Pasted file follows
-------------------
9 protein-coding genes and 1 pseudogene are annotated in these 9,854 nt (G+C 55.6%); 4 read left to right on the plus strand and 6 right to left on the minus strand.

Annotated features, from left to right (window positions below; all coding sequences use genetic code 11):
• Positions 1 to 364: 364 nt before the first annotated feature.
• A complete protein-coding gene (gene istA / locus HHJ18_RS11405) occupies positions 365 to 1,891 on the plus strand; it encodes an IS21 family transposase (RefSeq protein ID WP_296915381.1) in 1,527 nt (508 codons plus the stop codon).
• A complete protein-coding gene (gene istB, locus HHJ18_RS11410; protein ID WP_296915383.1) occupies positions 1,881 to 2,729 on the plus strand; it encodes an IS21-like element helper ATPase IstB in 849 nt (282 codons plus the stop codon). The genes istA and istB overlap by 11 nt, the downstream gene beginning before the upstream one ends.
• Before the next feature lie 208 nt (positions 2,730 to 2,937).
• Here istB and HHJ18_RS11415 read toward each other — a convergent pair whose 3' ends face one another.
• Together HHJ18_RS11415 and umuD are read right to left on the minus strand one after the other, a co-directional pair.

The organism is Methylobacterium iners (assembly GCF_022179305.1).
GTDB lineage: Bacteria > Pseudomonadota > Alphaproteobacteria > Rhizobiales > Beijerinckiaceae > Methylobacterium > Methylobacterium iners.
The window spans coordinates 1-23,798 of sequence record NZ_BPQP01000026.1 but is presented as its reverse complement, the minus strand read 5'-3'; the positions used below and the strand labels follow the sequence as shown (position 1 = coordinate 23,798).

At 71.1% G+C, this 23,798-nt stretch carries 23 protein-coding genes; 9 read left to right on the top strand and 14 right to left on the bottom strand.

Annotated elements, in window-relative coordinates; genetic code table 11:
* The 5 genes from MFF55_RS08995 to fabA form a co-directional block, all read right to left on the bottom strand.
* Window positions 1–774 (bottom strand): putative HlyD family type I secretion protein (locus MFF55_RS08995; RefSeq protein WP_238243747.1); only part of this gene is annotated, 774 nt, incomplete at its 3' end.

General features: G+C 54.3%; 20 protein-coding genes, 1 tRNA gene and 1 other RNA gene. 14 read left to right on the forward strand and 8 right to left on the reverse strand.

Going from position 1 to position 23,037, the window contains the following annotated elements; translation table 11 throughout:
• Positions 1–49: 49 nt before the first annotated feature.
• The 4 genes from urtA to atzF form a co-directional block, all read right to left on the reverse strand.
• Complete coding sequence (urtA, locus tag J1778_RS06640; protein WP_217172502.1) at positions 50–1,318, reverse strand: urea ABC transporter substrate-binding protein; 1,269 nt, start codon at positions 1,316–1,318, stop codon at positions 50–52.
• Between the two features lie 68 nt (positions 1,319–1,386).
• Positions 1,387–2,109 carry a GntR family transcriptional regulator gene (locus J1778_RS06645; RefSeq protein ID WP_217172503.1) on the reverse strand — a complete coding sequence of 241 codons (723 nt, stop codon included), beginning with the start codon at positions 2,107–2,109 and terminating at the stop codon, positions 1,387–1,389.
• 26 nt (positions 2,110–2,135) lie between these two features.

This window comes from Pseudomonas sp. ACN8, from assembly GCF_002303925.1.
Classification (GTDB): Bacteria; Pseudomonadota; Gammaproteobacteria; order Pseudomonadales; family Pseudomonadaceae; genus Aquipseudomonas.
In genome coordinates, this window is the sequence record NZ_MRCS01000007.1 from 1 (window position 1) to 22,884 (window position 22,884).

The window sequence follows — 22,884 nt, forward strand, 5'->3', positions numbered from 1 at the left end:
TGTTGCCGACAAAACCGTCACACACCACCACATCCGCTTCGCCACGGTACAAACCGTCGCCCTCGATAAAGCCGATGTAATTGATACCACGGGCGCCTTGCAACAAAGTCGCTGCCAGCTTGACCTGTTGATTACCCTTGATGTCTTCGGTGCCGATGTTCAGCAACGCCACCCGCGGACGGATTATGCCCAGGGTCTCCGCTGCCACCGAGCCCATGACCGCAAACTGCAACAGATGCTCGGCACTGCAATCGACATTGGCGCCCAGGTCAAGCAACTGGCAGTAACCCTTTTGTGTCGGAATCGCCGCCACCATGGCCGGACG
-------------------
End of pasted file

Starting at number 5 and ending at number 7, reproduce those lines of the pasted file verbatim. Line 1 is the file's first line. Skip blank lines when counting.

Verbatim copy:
• A complete protein-coding gene (gene istB, locus HHJ18_RS11410; protein ID WP_296915383.1) occupies positions 1,881 to 2,729 on the plus strand; it encodes an IS21-like element helper ATPase IstB in 849 nt (282 codons plus the stop codon). The genes istA and istB overlap by 11 nt, the downstream gene beginning before the upstream one ends.
• Before the next feature lie 208 nt (positions 2,730 to 2,937).
• Here istB and HHJ18_RS11415 read toward each other — a convergent pair whose 3' ends face one another.